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Some people have unreasonable nostalgia for the good old days, when everything was somehow miraculously “better”—forgetting the invention of penicillin, modern electric cars, and ubiquitous internet access. Maybe scratch that last one.
Then there’s John Siracusa, a programmer, podcaster, and opinion-haver who has reasonable nostalgia, sharing a feeling many of us have that certain aspects of macOS that Apple abandoned or changed were better. For Siracusa, that was pre-Mac OS X methods of window layering in the Finder.
System 7 through Mac OS 9 let you click a single window in a non-foreground application that manages multiple document windows and have the entire set of windows for that app come into the foreground. Mac OS X, continued in macOS, brings a single document window forward.
After relying on utilities for decades that gave him the capability he wanted, the end of 32-bit apps with Catalina—notably PCalc creator James Thomson’s DragThing—required that he cause his own to come into being. Front and Center is the result, co-created with Lee Fyock. Like all Mac Gems, it has a single-mindedness that lets you add it to your arsenal while providing options to deploy it selectively.
The General tab of the app lets you switch at will between Classic (pre-Mac OS) and Modern window layering behavior. You can opt to trigger window groupings for an app to bring it into the foreground only when you click a document window (Window Click) or when you interact with a background app in any way, such as Command-tabbing to bring an app to the foreground (Any Activation).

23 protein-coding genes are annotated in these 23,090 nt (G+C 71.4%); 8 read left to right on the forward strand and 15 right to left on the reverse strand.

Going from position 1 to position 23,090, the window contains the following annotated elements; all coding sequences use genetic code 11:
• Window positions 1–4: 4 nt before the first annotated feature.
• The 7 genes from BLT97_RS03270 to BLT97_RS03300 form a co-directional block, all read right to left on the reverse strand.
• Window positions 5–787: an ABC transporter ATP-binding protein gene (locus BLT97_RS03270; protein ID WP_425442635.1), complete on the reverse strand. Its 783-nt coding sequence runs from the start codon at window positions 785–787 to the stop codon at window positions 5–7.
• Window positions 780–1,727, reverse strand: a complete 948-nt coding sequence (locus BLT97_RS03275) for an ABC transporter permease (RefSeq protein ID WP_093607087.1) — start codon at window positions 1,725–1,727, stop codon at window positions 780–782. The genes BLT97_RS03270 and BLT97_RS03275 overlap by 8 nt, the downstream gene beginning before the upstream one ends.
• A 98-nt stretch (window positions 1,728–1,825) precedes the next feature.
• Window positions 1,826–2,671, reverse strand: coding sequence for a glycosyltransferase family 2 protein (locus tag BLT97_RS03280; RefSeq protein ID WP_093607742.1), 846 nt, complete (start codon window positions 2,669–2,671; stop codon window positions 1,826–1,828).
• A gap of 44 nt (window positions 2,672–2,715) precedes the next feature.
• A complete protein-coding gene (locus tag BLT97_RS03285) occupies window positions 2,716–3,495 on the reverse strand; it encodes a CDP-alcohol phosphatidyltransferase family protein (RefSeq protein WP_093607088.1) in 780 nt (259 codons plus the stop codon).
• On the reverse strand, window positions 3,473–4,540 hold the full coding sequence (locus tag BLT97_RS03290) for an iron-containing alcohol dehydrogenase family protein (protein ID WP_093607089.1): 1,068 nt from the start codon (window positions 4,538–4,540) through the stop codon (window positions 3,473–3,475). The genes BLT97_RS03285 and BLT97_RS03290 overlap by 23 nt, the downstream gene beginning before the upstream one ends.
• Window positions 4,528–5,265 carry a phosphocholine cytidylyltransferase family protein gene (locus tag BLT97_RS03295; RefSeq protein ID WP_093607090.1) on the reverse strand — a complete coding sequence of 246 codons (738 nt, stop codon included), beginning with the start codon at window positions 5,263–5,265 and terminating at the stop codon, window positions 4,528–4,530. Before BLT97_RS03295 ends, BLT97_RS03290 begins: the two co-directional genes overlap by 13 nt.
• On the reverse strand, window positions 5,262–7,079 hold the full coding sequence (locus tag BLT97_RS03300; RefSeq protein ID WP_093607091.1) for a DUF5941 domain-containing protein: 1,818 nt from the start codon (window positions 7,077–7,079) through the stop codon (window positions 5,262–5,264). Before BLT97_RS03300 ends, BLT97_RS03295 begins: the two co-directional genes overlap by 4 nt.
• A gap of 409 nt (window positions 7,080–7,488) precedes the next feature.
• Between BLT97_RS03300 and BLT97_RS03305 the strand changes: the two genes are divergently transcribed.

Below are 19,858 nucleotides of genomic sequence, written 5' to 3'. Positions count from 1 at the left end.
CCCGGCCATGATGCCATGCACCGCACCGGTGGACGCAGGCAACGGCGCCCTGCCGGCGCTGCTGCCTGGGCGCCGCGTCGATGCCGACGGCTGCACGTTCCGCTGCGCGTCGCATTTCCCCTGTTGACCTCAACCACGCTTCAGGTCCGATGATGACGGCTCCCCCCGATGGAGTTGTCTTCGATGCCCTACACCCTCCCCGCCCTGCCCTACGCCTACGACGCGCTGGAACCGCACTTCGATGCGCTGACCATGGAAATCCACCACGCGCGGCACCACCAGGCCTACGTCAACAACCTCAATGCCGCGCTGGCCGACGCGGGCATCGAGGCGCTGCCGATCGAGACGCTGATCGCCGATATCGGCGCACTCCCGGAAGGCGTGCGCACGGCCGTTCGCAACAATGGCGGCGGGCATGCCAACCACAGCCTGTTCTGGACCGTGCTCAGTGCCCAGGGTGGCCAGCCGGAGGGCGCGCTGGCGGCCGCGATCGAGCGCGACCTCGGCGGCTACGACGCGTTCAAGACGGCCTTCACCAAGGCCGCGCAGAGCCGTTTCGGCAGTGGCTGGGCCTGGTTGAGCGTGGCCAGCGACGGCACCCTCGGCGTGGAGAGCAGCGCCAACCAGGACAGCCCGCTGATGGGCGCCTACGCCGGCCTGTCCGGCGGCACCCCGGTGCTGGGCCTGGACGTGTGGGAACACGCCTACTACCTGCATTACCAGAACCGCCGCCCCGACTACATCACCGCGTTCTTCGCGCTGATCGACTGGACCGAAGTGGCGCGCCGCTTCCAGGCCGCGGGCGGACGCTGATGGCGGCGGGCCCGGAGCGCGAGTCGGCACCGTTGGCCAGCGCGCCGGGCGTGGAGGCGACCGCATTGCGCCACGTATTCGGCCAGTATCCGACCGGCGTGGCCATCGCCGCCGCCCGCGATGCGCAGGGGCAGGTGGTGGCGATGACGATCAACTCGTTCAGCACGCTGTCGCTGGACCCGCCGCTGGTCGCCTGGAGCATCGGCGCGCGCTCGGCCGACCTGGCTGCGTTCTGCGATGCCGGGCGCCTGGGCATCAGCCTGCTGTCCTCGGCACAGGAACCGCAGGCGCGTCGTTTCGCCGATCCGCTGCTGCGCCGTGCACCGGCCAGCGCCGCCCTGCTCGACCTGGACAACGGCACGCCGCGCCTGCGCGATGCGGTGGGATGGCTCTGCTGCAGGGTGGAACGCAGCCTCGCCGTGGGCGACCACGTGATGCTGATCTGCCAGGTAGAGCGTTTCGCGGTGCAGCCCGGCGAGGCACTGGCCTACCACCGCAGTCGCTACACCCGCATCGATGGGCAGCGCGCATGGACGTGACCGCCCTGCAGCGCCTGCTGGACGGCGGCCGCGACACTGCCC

Front and Center offers an Exclude tab into which you can add apps. In my workflow, I often have a separate Safari window open while writing in BBEdit and vice-versa. I want to click on the single window while keeping the other apps’ window or windows visible, so I’ve excluded both of those apps (and Safari Preview). The app gives me the option to Shift-click to still engage its special mode, however.
Front and Center and may appeal both to those of us with memories of Flock of Seagulls haircuts and Ronald Reagan as president, but also new users who just find Apple’s window layering blocks how we like to work in macOS.
Mac Gems highlights great nuggets of Mac software, apps that have a high utility, have a sharp focus on a limited set of problems to solve, and are generally developed by an individual or small company. With the strong resurgence of the Mac in recent years, we want to celebrate tools we use and that readers recommend to make the most of your macOS experience. Stay tuned for weekly updates, and send your suggestions to the Mac Gems Twitter feed (@macgems).